Procurement teams have long needed to cope with change, manage challenges and solve urgent problems. But the impact of the pandemic was especially severe. Has it led to fresh insights?
Over the course of a decade, a typical business can expect to lose almost 45% of one year’s profits to disruption. Those findings, which come from the McKinsey Global Institute, help put the COVID-19 pandemic into a wider context. While it has had a devastating impact on both human life and the economy, the pandemic is also one of many challenges businesses have had to contend with.
During the past 18 months or so of adjusting, many procurement teams have been at the forefront of keeping businesses going. From sourcing new supplies to downsizing office space, their work has been more vital and more visible than ever.
Ideally, businesses will have started to think more strategically about the role of their procurement function and regard it as more than a cost-cutting tool. At the same time, procurement professionals need to make the most of every opportunity to demonstrate the business value they can create. At the heart of this situation lies the need for effective communication.
“What's the outcome you're really trying to achieve?”Emma Botfield, Managing Director for UK & Ireland, RS Components
“Communication is important when managing change,” Emma Botfield, Managing Director for UK & Ireland at RS Components, says. “You have to be really clear on your purpose, the why and what it means for individuals, and what is the greater good. What’s the outcome you’re really trying to achieve?”
Procurement in a time of change
So how well has the profession coped with all these demands and all this pressure? According to Botfield, “excellently”. That’s because agility and resilience have always been central to the procurement profession, she says.
“There has been a sharper focus and greater understanding of the importance of this category for keeping businesses running. Not just keeping businesses running, but keeping the country running.”
For business leaders, the challenges of the pandemic have brought about a “realisation”, Botfield continues, that maintenance, repairs and operations (MRO) procurement plays a critical role in the whole value chain, and that the interdependencies between stakeholders are both strategically and operationally important.
“I don’t think there’s going to be a long-term effect for procurement teams, whereby suddenly we’ve got a seat at the table because of the pandemic.”Hannah Bodilly, Global Trustee of the Chartered Institute of Procurement & Supply
Hannah Bodilly, Global Trustee of the Chartered Institute of Procurement & Supply (CIPS) agrees that many procurement people have been thrust centre-stage, but is a little sceptical that the sector’s new-found boardroom position is set to stay. “I don’t think there’s going to be a long-term effect for procurement teams, whereby suddenly we’ve got a seat at the table because of the pandemic,” she says. “It might be like that at the moment because we’re still going through supply difficulties and so we’re called on more.”
Procurement teams must make themselves more valuable and more available than ever if they are to keep their place in the boardroom, says Bodilly. “I guess we just have to strike while the iron is hot and make use of that new visibility to get as far as we can,” she adds.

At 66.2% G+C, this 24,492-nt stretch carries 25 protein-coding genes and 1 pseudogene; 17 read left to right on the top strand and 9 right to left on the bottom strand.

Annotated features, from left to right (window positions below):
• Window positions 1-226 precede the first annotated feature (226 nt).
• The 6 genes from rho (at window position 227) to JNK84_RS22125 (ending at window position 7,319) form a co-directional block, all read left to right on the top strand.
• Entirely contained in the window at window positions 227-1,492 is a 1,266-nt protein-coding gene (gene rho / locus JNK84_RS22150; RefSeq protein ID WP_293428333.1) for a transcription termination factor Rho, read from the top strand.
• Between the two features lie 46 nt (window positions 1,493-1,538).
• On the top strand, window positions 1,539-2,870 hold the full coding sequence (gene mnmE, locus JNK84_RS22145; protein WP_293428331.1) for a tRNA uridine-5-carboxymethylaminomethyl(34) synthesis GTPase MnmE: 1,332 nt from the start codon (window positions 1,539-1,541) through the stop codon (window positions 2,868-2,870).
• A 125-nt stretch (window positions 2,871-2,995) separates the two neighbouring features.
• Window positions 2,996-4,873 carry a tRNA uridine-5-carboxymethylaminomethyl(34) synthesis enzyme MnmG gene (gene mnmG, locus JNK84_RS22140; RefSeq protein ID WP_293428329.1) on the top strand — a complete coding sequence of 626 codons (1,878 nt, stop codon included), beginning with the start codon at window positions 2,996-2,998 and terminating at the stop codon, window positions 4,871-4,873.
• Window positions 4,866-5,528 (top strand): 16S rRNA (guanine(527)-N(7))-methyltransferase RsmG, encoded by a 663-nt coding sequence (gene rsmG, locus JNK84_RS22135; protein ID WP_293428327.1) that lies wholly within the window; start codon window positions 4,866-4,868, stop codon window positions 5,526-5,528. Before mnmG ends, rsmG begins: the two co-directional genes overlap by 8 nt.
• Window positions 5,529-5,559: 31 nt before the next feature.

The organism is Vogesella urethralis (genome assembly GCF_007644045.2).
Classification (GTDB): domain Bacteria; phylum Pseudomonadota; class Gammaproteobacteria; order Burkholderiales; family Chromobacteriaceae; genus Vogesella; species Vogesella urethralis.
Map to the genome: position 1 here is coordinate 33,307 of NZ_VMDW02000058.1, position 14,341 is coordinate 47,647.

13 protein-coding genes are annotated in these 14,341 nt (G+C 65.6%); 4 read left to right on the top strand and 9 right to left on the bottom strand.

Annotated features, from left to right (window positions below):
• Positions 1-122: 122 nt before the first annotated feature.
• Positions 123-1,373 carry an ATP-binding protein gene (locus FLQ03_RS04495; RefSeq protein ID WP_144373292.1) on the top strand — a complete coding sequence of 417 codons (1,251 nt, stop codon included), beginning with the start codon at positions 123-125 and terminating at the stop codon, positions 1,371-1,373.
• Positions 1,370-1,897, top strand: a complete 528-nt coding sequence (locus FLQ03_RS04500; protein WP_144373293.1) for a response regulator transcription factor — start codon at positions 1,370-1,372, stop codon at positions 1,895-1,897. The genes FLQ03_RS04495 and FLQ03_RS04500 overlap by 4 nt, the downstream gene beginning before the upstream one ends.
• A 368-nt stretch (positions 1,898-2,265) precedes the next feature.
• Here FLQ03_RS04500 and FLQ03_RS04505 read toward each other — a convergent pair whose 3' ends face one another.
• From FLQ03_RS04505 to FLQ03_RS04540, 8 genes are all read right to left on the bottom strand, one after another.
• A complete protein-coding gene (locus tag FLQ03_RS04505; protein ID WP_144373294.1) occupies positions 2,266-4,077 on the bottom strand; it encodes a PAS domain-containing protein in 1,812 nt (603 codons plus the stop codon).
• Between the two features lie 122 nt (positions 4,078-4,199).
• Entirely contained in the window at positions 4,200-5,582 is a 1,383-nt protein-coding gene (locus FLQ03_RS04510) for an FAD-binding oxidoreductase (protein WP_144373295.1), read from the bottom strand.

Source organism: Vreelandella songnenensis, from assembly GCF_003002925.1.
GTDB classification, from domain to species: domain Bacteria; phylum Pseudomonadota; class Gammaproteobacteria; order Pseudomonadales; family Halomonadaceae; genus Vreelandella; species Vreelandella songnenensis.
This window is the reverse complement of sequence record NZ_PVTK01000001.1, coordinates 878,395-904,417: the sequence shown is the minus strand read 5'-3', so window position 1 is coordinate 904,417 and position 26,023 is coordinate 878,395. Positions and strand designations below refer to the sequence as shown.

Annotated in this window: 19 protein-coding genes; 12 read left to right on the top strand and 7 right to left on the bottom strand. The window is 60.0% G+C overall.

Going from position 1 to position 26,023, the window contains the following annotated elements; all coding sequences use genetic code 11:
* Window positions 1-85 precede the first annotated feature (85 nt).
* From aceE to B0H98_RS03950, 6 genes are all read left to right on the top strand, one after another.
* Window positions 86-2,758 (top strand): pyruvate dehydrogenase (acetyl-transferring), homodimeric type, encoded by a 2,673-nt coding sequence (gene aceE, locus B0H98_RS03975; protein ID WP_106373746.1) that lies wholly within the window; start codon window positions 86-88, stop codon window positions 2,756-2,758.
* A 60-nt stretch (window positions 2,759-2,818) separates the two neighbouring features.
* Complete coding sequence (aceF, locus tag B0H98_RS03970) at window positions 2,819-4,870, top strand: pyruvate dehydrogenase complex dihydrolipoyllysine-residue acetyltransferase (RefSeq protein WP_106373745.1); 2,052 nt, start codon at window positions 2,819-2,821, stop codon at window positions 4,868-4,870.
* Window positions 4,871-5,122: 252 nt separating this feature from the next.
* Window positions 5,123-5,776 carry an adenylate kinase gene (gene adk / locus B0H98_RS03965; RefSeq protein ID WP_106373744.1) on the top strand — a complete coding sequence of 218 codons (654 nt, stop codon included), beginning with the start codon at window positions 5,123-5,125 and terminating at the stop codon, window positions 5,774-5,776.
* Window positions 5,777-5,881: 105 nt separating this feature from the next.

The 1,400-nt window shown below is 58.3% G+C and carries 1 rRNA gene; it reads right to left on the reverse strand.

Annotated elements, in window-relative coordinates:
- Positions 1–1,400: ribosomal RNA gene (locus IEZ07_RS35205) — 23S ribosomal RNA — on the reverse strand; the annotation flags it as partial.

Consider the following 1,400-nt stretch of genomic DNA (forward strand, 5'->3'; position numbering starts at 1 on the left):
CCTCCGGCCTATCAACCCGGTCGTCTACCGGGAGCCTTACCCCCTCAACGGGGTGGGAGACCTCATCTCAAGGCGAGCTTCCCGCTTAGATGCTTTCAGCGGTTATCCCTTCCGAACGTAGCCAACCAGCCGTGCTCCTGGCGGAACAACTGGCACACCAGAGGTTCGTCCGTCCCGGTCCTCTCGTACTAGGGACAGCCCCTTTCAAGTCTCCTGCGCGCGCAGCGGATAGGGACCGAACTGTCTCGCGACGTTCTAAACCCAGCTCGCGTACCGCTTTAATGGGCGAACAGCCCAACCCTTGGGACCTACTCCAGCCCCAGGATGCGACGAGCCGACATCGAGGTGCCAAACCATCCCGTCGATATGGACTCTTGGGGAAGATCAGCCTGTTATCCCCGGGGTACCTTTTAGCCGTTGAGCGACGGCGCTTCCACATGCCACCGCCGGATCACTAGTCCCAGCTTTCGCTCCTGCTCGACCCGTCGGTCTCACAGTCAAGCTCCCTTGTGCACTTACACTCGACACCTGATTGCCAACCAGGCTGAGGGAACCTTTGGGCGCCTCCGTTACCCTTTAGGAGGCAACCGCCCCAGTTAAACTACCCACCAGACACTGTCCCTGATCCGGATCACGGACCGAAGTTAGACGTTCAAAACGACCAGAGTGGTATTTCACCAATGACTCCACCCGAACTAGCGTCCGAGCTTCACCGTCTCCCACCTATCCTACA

Procurement’s future role
The past three or more decades in procurement have revolved around the just-in-time model, which was found to be unsuited to the kind of extraordinary pressure exerted by the pandemic.
“MRO procurement has always been a complex category,” Botfield says. “It’s now even more difficult because of pressures like reduced operational budgets.” That’s a point that was demonstrated in the 2020 Indirect Procurement Report, where 56% of procurement professionals said reduced operational budgets were their biggest pressure.
“But now I think we’re moving to a just-in-case supply chain model because of some of the fragility we’ve seen,” says Botfield. Preparing for future disruptions makes sense, of course – as the McKinsey data suggests, there will be crises to come in the future and businesses need to anticipate how they’ll respond. Ensuring that procurement teams are well represented in crisis planning is vital, Bodilly says. Not just because of the skillset they offer, but also because of the networks they are able to access.
“As professionals, we’ve got an amazing network all over the world,” says Bodilly. Tapping into that network can be invaluable. That’s why her advice to more junior members of the profession is to “get networking”.
“Join your local committee or go to the local events, read the trade press – just get networked,” she says.
Botfield sees a role for digital tools in opening up better relationships. “There’s been a really noticeable change in the way that people are working with and adopting new technologies and digital tools,” she says. “Customers are working with their suppliers as partners, rather than that transactional customer/supplier relationship.”
Using digital technologies to take away some of the mundane, repetitive tasks could make higher-value aspects of a procurement person’s job more achievable, Botfield concludes. This includes helping to build more resilience into a business. “I think with the acceleration in the adoption of technology digitisation we can be more effective, more resilient in our business processes. Rather than going on an MRO procurement hamster wheel, we can look for solutions with partners.”